Obama vs Romney on Jobs: GOP Nominee and Media Respond Sharply to Weak Job Growth

Republican presidential contender Mitt Romney responded to the Friday jobs report, calling it a "hangover" for America, especially after the spike in media focus and interest in Democratic rival Barack Obama during the Democratic National Convention.

The U.S. economy added just 96,000 jobs in August, and the unemployment rate ticked down from 8.3% to 8.1% according to data from the Bureau of Labor Statistics. The unemployment rate fell, but only because more people gave up looking for work.

The August job number was less than the estimate of 125,000 new jobs. "The [Labor Department] also says 41,000 fewer jobs were created in July and June than first estimated. The economy has added just 139,000 jobs a month since the beginning of the year, below 2011's average of 153,000," reports the NY Daily News.

Friday's report was the 30th straight month of private-sector job gains, a point Obama and his allies are certain to spotlight.

Romney on Friday made the following statement on the August unemployment report:

“If last night was the party, this morning is the hangover. For every net new job created, nearly four Americans gave up looking for work entirely. This is more of the same for middle class families who are suffering through the worst economic recovery since the Great Depression. After 43 straight months of unemployment above 8%, it is clear that President Obama just hasn't lived up to his promises and his policies haven't worked. We aren’t better off than they were four years ago. My plan for a stronger middle class will create 12 million new jobs by the end of my first term. America deserves new leadership that will get our economy moving again.”

The media also responded negatively over the job numbers, refering to it as "anemic,” “losing steam,” “a disappointment,” “flat-out bad,” and “dreadful.”

Here are some highlights:

The Wall Street Journal: “Overall Jobs Momentum Slows” (The Wall Street Journal, 9/7/12)

Boston Herald: “Anemic Jobs Growth…” “The lower jobless rate is a sign that more Americans have given up looking for work and the anemic jobs growth sets the table for the Federal Reserve to pump more money into the ailing economy at its meeting next week.” (Boston Herald, 9/7/12)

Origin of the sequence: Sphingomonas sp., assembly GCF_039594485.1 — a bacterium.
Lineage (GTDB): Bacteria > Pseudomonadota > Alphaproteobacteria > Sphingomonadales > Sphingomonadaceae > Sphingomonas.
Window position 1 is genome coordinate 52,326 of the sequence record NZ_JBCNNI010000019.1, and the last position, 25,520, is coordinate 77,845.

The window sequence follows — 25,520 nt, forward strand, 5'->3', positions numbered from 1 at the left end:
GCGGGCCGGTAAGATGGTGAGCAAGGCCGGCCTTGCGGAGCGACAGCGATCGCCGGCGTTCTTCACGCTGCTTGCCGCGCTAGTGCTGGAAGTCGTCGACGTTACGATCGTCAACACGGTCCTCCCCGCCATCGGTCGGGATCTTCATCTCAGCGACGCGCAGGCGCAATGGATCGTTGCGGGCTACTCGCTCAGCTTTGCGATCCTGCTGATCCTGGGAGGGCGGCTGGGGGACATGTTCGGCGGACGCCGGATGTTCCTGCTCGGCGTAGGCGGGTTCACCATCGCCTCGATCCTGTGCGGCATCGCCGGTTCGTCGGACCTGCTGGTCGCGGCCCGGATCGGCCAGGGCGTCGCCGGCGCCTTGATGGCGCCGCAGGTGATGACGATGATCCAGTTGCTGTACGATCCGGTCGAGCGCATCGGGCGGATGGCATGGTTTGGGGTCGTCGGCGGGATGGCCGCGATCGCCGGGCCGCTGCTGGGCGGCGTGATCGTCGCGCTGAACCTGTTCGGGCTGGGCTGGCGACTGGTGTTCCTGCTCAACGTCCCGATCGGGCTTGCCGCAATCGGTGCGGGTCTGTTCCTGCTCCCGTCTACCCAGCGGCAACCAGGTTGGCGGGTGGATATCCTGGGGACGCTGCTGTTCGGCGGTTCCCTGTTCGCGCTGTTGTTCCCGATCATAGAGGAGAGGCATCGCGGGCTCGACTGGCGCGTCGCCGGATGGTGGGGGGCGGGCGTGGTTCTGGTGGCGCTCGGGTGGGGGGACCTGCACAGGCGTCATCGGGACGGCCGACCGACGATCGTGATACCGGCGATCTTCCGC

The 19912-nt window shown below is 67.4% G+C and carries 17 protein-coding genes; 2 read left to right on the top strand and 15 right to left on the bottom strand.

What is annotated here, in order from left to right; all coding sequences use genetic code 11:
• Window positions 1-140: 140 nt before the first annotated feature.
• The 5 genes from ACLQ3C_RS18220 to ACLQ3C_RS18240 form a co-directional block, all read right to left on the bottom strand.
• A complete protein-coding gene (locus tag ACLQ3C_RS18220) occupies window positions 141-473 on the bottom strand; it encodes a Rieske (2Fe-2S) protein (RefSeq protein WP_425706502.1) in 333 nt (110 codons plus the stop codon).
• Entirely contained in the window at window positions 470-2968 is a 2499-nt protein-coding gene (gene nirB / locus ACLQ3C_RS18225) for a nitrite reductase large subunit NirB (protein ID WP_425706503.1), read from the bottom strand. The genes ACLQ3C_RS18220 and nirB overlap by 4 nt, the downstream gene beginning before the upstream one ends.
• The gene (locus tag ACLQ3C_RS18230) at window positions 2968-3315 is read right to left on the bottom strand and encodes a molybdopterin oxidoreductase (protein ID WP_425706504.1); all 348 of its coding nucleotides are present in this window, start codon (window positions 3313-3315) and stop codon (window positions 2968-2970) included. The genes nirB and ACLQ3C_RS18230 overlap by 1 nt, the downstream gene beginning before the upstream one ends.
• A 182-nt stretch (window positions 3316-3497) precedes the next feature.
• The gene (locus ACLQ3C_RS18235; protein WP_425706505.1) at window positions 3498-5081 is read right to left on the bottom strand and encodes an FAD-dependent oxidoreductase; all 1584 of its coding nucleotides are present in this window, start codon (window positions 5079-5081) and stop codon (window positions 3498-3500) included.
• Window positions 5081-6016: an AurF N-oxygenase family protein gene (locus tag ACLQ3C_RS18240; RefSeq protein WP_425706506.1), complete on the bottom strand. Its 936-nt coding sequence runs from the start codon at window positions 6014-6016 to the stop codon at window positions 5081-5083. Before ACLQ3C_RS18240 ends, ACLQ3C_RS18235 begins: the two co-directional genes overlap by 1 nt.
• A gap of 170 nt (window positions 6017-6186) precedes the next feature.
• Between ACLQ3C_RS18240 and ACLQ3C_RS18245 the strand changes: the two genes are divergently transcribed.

The Washington Post’s Aaron Blake: “In Fact, The 368,000 People Who Dropped Out Of The Workforce In August Is The Largest Attrition Since December 2010.” (The Washington Post, 9/7/12)

Bloomberg’s Betty Liu: “And With A Report Like This, This Makes President Obama’s Job A Whole Lot Tougher To Sell The Next Four Years.”  LIU: “This is really the time, Leo right, when they start deciding who they are going to go with.  And with a report like this, this makes President Obama’s job a whole lot tougher to sell the next four years.” (Bloomberg, 9/7/12)

Bloomberg’s Peter Cook: “The Lowest Participation Rate We’ve Seen Since 1981.” “You had Americans leaving the labor force.  In fact, you’ve got the labor force shrinking by 368,000.  The number of employed falling by more than the number of employed.  The participation rate, 63.5%.  That is the lowest participation rate we’ve seen since 1981.  12.5 Million Americans unemployed, according to the household survey.  Again, huge factor hanging over the election.” (Bloomberg, 9/7/12)

Bloomberg’s Michael McKee: “This Is Not A Good Report … The Labor Force Appears To Be Losing Steam…” “Across the board, this is not a good report when you are coming at it from the perspective of the Federal Reserve. First of all, the revisions to the prior months, we saw July and June revised lower again. June had already previously been revised down. So, the labor force appears to be losing steam, or at least the idea that companies hiring.” (Bloomberg, 9/7/12)

CNBC’s Becky Quick: “The Jobs Number Today Was A Disappointment … It’s Hard To Spin This As A Positive Number.” CNBC’s BECKY QUICK:  “Yeah, the jobs number today was a disappointment, Chuck. … If you looked at the unemployment rate, it dropped.  So, there are some who will look at this and say it was decent.  The headline coming out tomorrow morning is that this dropped to 8.1% from 8.3%, but the economists that I talked to, Chuck, said that it's hard to spin this as a positive number.” (MSNBC, 9/7/12)

CNBC’s David Faber: “Depressing When You Think About It … Not A Great Picture.” “All about the labor participation rate and that coming down, which is depressing when you think about it. Fewer people looking for work. Perhaps some staying in school longer because they know there’s not a market for jobs. But overall, not a great picture.” (CNBC, 9/7/12) 

CNBC’S Diane Swonk: “It Was All Negative.” QUICK: “You guys were all expecting more jobs across the board.” … SWONK: “The labor force strength, and it was both sides. It was all negative. The labor force shrank along with the participation rate fell.” CNBC’s STEVE LIESMAN: “There are 250,000 fewer unemployed, so the number of unemployed did fall by 250.” QUICK: “Those people just stopped looking for jobs.” (CNBC, 9/7/12)

CNN’s Ali Velshi: “This Is Not The Hopeful Number That the Administration And Frankly The Country Was Looking For.” VELSHI: “But this is not the hopeful number that the administration and frankly the country was looking for. I would say that you would have to characterize this as the glass half empty, Soledad.” (CNN, 9/7/12)

Fox News’ Stuart Varney: “Ok, I Say This Is A Flat-Out Bad Report On The State Of The Economy.” (Fox News, 9/7/12)

The Washington Post’s Jennifer Rubin: “A Dreadful August Jobs Report…” “On the heels of the President's widely panned speech, a dreadful August jobs report was released this morning.” (The Washington Post, 9/7/12)

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